Knee/Partial Knee/Patellar Resurfacing

Knee resurfacing arthroplasty was designed as an alternative to conventional total knee replacement. Reportedly, these devices do not require that bone tissue be removed. This technology is purportedly viewed as an alternative for individuals who are:

  • Between 40 and 60 years
  • Have early stage osteoarthritic damage which is confined to the inside of the knee
  • Overweight
  • Physically active

Examples of FDA-approved knee resurfacing systems include, but may not be limited to, the HemiCAP patello-femoral resurfacing prosthesis and the UniCAP compartmental resurfacing implant system.

The UniCAP Bipolar Knee Resurfacing System (Arthrosurface, Inc., Franklin, MA) was introduced in 2008 as an alternative to allow for a delay in traditional joint replacement procedures. It utilizes intraoperative, 3-dimensional joint surface mapping to fit and implant defect-sized components that are matched to the individual joint surface (Miniaci, 2014).

Available evidence for focal resurfacing of the knee joint is limited to small studies without internal comparison groups and with limited followup. The Work Loss Data Institute’s guideline on “Knee & leg (acute & chronic)” (2013) listed focal joint resurfacing (Arthrosurface HemiCAP/UniCAP) as one of the interventions that were considered, but not recommended.

Dhollander et al (2015) described the clinical and radiographical outcome of the HemiCAP resurfacing system as a salvage treatment for a failed index cartilage procedure.  A total of 14 patients were treated consecutively and clinically prospectively followed for a mean period of 26.1 ± 12.8 months.  All patients were previously treated for their cartilage lesion.  Radiographical data were analyzed based on the Kellgren and Lawrence system.  The patients involved in this study demonstrated a gradual clinical improvement in time.  However, radiographically significant osteoarthritic changes were observed during the follow-up period.  The position of the HemiCAP® resurfacing system was adequate in all cases, and no signs of loosening were observed during the follow-up period.  The authors concluded that the HemiCAP resurfacing system is feasible as a salvage treatment for a failed index cartilage procedure and resulted in a gradual clinical improvement.  However, the favorable clinical outcome was not confirmed by the radiographical findings.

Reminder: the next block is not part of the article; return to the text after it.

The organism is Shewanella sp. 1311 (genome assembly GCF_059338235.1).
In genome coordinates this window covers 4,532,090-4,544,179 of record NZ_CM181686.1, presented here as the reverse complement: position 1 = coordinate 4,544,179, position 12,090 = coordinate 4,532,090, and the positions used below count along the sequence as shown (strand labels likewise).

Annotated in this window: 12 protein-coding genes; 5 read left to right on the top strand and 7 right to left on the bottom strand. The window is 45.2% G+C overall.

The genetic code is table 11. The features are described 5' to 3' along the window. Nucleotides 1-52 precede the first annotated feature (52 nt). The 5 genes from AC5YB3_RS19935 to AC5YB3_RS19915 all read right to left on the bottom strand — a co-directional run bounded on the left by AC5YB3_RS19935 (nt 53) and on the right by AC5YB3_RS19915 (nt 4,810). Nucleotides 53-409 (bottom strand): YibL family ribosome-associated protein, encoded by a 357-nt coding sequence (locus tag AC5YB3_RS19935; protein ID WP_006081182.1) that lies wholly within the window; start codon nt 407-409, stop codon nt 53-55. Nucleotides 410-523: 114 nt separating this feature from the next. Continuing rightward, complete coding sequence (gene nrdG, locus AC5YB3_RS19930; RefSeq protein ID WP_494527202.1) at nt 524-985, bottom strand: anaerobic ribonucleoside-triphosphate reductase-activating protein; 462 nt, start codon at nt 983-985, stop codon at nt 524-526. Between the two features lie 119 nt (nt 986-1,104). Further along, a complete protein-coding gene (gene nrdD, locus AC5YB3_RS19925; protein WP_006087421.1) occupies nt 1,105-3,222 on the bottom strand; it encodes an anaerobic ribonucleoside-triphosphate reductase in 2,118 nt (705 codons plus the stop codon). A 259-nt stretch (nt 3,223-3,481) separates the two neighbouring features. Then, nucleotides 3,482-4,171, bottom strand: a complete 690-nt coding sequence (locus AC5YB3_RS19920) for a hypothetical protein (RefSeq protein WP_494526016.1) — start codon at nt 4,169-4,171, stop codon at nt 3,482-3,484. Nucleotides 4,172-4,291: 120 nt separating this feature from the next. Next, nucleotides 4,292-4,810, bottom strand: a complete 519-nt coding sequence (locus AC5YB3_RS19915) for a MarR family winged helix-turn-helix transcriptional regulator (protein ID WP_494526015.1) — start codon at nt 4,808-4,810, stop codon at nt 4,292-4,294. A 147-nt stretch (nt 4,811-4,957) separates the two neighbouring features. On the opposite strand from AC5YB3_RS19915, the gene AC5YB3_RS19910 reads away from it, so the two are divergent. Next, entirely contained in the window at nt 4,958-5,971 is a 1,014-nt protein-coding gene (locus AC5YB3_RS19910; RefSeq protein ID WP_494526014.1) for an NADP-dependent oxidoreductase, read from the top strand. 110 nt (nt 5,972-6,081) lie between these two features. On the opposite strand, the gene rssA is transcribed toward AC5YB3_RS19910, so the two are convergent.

Imhoff et al (2015) prospectively evaluated the clinical, radiographic, and sports-related outcomes at 24 months after isolated and combined patellofemoral inlay resurfacing (PFIR).  Between 2009 and 2010, 29 consecutive patients with patellofemoral osteoarthritis (OA) were treated with the HemiCAP Wave Patellofemoral Resurfacing System. Based on preoperative findings, patients were divided into 2 groups: group I, isolated PFIR (n = 20); and group II, combined PFIR with concomitant procedures to address patellofemoral instability, patellofemoral malalignment, and tibiofemoral malalignment (n = 9).  Patients were evaluated preoperatively and at 24 months postoperatively.  Clinical outcomes included the Western Ontario and McMaster Universities Arthritis Index (WOMAC), subjective International Knee Documentation Committee (IKDC), pain VAS, Tegner activity score, and a self-designed sports questionnaire.  Kellgren-Lawrence grading was used to assess progression of tibiofemoral OA.  The Caton-Deschamps Index was used to assess differences in patellar height.  The investigators reported that 27 patients (93 %) were available for 24-month follow-up; 81 % of the patients were either satisfied or very satisfied with the overall outcome.  Significant improvements in the WOMAC, subjective IKDC, and Pain VAS were seen in the overall patient cohort and in both subgroups.  The median Tegner score and sports frequency showed a significant increase in the overall patient cohort and in group II.  The number of sports disciplines increased significantly in both subgroups.  No significant progression of tibiofemoral OA or changes in patellar height were observed.

Bollars et al (2012) reported on a consecutive case series of 27 patients treated with the Arthrosurface HemiCAP Focal Femoral Condyle Resurfacing Prosthesis between 2004 and 2008.  Outcome measures included the Knee Injury and OA Outcome Score (KOOS), IKDC, Hospital for Special Surgery Knee Score (HSS) and WOMAC as well as physical and radiographic evaluation.  The investigators reported that 19 patients met the inclusion/exclusion criteria, 18 were available for review at a median follow-up of 34 months (range of 20 to 57).  The median age was 49 years (range of 43 to 78); 63 % had early arthritis, 5.2 % localized osteonecrosis, and 31.6 % had a focal traumatic full thickness defect.  The follow-up total WOMAC score averaged 90.1 ± 9.3.  The KOOS showed very good to excellent scores in all domains and also when compared to age-matched normative data.  Significant improvement was seen with the HSS Score.  On IKDC examination, 83.4 % had normal or nearly normal results.